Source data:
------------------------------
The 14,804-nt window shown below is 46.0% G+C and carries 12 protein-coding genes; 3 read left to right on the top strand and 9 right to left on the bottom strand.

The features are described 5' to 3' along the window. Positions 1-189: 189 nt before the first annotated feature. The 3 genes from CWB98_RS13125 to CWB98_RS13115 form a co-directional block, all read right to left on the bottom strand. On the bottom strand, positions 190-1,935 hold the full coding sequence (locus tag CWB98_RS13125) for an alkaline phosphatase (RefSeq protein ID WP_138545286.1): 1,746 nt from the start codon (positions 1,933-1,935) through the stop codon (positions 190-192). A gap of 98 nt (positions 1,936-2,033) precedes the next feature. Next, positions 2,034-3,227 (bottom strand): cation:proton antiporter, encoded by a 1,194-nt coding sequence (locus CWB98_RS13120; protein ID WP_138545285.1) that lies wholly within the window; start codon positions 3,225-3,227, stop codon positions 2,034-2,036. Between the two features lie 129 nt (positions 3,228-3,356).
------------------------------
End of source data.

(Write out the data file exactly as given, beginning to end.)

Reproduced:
The 14,804-nt window shown below is 46.0% G+C and carries 12 protein-coding genes; 3 read left to right on the top strand and 9 right to left on the bottom strand.

The features are described 5' to 3' along the window. Positions 1-189: 189 nt before the first annotated feature. The 3 genes from CWB98_RS13125 to CWB98_RS13115 form a co-directional block, all read right to left on the bottom strand. On the bottom strand, positions 190-1,935 hold the full coding sequence (locus tag CWB98_RS13125) for an alkaline phosphatase (RefSeq protein ID WP_138545286.1): 1,746 nt from the start codon (positions 1,933-1,935) through the stop codon (positions 190-192). A gap of 98 nt (positions 1,936-2,033) precedes the next feature. Next, positions 2,034-3,227 (bottom strand): cation:proton antiporter, encoded by a 1,194-nt coding sequence (locus CWB98_RS13120; protein ID WP_138545285.1) that lies wholly within the window; start codon positions 3,225-3,227, stop codon positions 2,034-2,036. Between the two features lie 129 nt (positions 3,228-3,356).